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Reader: Consent and its role in reprocessed SUDs

To the Editor: I read with interest the article about the study by the Center for Patient Advocacy involving reprocessed single-use devices (SUDs) in the February 2003 issue of Healthcare Risk Management. Included in the article is advice about obtaining informed consent when using these devices. Interesting information, but, there are other perspectives on the issue.

Although Neil Kahanovitz, MD, notes that the use of SUDs "is a safety issue for patients," other than the opinions of the health care providers in the polls, he provides no evidence that patient safety is truly at risk.

In testimony by David Feigal, MD, MPH, director of the Food and Drug Administration’s (FDA) Center for Devices and Radiological Health (CDRH) before the House Committee on Commerce, Subcommittee on Oversight and Investigations on Feb. 10, 2000, Feigal noted that a review of Medical Device Reports submitted to the CDRH between August, 1996 and December, 1999, "[f]rom this data, we can discern no pattern of failures with reused SUDs that differs from patterns observed with the use of SUDs."

Although Feigal also mentions that it is difficult to draw absolute conclusions about the safety of such devices, my own experience as a risk manager has been that infections traced back to devices have, without exception, involved reusable devices, not reprocessed single-use devices. Improper sterilization is apparently the culprit in these cases, not the device itself.

With respect to the issue of informed consent, most state laws require the disclosure of "material risks" to patients. In the absence of any compelling data to suggest that reprocessed single-use devices have a higher degree of risk associated with their use than original SUDs, there really isn’t anything to disclose. With respect to many of the reprocessed SUDs in use in the acute care setting, physicians and nurses would not be able to identify which is which under any circumstances.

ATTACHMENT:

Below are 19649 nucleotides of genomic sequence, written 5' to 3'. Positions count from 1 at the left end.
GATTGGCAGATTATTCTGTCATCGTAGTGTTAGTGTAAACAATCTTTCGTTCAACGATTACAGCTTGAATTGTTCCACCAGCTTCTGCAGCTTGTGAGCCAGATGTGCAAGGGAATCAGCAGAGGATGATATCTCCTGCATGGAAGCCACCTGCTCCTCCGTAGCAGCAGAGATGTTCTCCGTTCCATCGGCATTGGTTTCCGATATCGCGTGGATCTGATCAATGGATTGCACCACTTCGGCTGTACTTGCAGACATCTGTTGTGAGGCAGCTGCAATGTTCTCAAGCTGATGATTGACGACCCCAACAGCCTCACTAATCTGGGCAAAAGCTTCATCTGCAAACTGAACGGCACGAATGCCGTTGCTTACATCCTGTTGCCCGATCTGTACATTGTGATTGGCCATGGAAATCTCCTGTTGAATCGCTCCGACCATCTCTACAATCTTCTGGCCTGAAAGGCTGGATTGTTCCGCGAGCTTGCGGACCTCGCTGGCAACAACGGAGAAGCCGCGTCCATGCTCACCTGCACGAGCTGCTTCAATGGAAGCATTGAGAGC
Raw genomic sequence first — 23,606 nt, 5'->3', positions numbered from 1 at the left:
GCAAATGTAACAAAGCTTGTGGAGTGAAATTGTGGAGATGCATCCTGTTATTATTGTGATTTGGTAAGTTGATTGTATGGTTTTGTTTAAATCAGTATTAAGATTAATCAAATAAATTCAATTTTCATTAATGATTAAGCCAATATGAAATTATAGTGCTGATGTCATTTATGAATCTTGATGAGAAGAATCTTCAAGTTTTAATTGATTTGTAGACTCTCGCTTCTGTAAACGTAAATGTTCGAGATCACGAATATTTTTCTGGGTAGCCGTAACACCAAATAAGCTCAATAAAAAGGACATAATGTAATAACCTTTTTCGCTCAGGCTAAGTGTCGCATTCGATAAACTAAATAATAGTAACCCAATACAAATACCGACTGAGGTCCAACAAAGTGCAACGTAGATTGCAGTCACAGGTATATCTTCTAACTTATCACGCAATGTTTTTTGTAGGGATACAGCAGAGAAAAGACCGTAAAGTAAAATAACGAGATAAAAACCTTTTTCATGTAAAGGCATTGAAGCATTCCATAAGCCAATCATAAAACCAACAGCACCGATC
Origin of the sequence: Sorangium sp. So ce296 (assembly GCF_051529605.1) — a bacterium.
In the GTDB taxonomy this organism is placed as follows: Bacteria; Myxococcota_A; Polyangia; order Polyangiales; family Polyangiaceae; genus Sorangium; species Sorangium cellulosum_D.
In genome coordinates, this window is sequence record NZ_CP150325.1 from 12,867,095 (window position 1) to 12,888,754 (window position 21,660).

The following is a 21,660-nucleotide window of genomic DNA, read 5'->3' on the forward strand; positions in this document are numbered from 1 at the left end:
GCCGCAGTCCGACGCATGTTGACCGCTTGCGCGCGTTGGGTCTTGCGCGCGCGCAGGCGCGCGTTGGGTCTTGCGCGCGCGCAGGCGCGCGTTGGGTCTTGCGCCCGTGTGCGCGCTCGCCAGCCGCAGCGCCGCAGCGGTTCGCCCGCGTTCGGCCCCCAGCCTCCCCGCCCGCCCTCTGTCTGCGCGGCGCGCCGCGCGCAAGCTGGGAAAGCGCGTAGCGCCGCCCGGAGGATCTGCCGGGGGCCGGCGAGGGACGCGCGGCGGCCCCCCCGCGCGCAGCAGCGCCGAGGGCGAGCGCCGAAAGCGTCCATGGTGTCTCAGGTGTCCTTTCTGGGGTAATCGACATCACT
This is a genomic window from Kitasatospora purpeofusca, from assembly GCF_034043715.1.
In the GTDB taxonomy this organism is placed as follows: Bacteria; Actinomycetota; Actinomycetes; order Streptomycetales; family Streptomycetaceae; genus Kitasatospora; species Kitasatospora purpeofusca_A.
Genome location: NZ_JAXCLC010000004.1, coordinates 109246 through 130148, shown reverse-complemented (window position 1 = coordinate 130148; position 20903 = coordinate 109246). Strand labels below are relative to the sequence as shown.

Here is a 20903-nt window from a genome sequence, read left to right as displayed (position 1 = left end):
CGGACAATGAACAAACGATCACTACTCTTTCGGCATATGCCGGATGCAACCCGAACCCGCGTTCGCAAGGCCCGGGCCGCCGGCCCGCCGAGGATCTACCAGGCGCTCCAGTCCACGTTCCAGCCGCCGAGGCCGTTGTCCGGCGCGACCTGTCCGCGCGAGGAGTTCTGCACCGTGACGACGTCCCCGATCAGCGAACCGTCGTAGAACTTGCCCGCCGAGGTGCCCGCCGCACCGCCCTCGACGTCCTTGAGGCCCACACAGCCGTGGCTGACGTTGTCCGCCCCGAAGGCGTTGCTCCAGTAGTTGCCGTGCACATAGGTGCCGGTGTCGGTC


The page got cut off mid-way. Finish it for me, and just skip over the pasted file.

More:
If a hospital uses the services of established, FDA-compliant third-party processors, the risk of infection or failure associated with reprocessed devices is demonstrably no greater than new ones.

Consequently, as a greater risk in the use of reprocessed SUDs has not been clearly established, their use does not constitute a "material risk," obtaining special consent for their use is simply not necessary. As we know, given the choice between a used device and a new one, patients would invariably choose the new one, irrespective of any qualitative differences between the two. It’s human nature.

If we agree that, based upon current information, the risks associated with the use of reprocessed SUDs are not demonstrably different than with new ones, the results of these consent discussions could be expected to lead to greater, unnecessary expense to the hospitals and a surge in profits for the manufacturers. Interestingly, manufacturers are insistent about the desirability of obtaining patient’s informed consent when using reprocessed devices, but not for new ones.

As the overwhelming majority of reported cases to the CDRH involve failures and problems with new devices, not reprocessed ones, I believe that device manufacturers may have an ulterior motive in adopting their position on this issue.

Risk Management Consultant
Sutter Health
Sacramento, CA